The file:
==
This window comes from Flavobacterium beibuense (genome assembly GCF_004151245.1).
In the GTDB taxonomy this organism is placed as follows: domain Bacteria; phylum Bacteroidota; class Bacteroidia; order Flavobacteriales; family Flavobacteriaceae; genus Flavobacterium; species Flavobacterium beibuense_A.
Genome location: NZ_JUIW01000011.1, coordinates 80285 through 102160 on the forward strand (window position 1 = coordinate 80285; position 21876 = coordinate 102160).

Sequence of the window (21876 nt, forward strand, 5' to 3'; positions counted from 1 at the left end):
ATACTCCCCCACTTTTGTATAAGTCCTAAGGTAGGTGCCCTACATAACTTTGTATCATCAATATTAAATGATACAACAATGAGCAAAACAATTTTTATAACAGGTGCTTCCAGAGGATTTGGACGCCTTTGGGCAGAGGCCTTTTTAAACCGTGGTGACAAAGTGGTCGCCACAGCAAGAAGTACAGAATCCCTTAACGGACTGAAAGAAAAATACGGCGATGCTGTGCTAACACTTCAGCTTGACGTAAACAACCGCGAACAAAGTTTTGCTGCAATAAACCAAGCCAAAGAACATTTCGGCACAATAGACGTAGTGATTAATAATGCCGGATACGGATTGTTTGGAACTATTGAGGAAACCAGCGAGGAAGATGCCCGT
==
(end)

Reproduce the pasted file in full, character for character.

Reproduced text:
This window comes from Flavobacterium beibuense (genome assembly GCF_004151245.1).
In the GTDB taxonomy this organism is placed as follows: domain Bacteria; phylum Bacteroidota; class Bacteroidia; order Flavobacteriales; family Flavobacteriaceae; genus Flavobacterium; species Flavobacterium beibuense_A.
Genome location: NZ_JUIW01000011.1, coordinates 80285 through 102160 on the forward strand (window position 1 = coordinate 80285; position 21876 = coordinate 102160).

Sequence of the window (21876 nt, forward strand, 5' to 3'; positions counted from 1 at the left end):
ATACTCCCCCACTTTTGTATAAGTCCTAAGGTAGGTGCCCTACATAACTTTGTATCATCAATATTAAATGATACAACAATGAGCAAAACAATTTTTATAACAGGTGCTTCCAGAGGATTTGGACGCCTTTGGGCAGAGGCCTTTTTAAACCGTGGTGACAAAGTGGTCGCCACAGCAAGAAGTACAGAATCCCTTAACGGACTGAAAGAAAAATACGGCGATGCTGTGCTAACACTTCAGCTTGACGTAAACAACCGCGAACAAAGTTTTGCTGCAATAAACCAAGCCAAAGAACATTTCGGCACAATAGACGTAGTGATTAATAATGCCGGATACGGATTGTTTGGAACTATTGAGGAAACCAGCGAGGAAGATGCCCGT